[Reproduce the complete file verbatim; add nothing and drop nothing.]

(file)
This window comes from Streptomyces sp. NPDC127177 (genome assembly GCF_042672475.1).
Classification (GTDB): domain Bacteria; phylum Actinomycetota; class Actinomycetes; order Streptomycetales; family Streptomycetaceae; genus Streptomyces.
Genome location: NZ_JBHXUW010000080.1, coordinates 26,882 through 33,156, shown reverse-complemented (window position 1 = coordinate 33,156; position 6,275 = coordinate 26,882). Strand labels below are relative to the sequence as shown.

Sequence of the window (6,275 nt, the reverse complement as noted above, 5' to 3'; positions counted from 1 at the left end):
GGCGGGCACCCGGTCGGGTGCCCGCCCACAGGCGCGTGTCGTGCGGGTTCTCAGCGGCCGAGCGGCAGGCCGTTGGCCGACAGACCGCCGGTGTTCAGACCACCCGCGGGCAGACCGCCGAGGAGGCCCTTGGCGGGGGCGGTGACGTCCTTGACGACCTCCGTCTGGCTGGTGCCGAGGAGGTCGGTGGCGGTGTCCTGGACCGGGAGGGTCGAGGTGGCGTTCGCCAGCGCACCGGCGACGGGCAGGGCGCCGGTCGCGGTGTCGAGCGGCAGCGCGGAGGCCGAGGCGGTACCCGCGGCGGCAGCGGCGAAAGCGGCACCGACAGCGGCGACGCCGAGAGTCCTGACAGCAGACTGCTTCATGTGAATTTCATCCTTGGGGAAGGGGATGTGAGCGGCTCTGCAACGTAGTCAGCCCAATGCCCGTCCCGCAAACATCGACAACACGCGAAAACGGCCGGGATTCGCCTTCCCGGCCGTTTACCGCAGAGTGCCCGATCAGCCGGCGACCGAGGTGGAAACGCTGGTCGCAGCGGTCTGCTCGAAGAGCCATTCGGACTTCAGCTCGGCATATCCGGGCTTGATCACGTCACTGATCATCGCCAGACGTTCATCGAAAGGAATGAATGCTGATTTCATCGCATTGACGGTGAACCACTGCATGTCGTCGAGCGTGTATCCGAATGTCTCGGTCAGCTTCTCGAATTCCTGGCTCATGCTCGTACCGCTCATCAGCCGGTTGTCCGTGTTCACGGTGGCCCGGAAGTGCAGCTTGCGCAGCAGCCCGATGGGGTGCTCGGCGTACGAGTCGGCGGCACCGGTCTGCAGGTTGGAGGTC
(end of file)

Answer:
This window comes from Streptomyces sp. NPDC127177 (genome assembly GCF_042672475.1).
Classification (GTDB): domain Bacteria; phylum Actinomycetota; class Actinomycetes; order Streptomycetales; family Streptomycetaceae; genus Streptomyces.
Genome location: NZ_JBHXUW010000080.1, coordinates 26,882 through 33,156, shown reverse-complemented (window position 1 = coordinate 33,156; position 6,275 = coordinate 26,882). Strand labels below are relative to the sequence as shown.

Sequence of the window (6,275 nt, the reverse complement as noted above, 5' to 3'; positions counted from 1 at the left end):
GGCGGGCACCCGGTCGGGTGCCCGCCCACAGGCGCGTGTCGTGCGGGTTCTCAGCGGCCGAGCGGCAGGCCGTTGGCCGACAGACCGCCGGTGTTCAGACCACCCGCGGGCAGACCGCCGAGGAGGCCCTTGGCGGGGGCGGTGACGTCCTTGACGACCTCCGTCTGGCTGGTGCCGAGGAGGTCGGTGGCGGTGTCCTGGACCGGGAGGGTCGAGGTGGCGTTCGCCAGCGCACCGGCGACGGGCAGGGCGCCGGTCGCGGTGTCGAGCGGCAGCGCGGAGGCCGAGGCGGTACCCGCGGCGGCAGCGGCGAAAGCGGCACCGACAGCGGCGACGCCGAGAGTCCTGACAGCAGACTGCTTCATGTGAATTTCATCCTTGGGGAAGGGGATGTGAGCGGCTCTGCAACGTAGTCAGCCCAATGCCCGTCCCGCAAACATCGACAACACGCGAAAACGGCCGGGATTCGCCTTCCCGGCCGTTTACCGCAGAGTGCCCGATCAGCCGGCGACCGAGGTGGAAACGCTGGTCGCAGCGGTCTGCTCGAAGAGCCATTCGGACTTCAGCTCGGCATATCCGGGCTTGATCACGTCACTGATCATCGCCAGACGTTCATCGAAAGGAATGAATGCTGATTTCATCGCATTGACGGTGAACCACTGCATGTCGTCGAGCGTGTATCCGAATGTCTCGGTCAGCTTCTCGAATTCCTGGCTCATGCTCGTACCGCTCATCAGCCGGTTGTCCGTGTTCACGGTGGCCCGGAAGTGCAGCTTGCGCAGCAGCCCGATGGGGTGCTCGGCGTACGAGTCGGCGGCACCGGTCTGCAGGTTGGAGGTC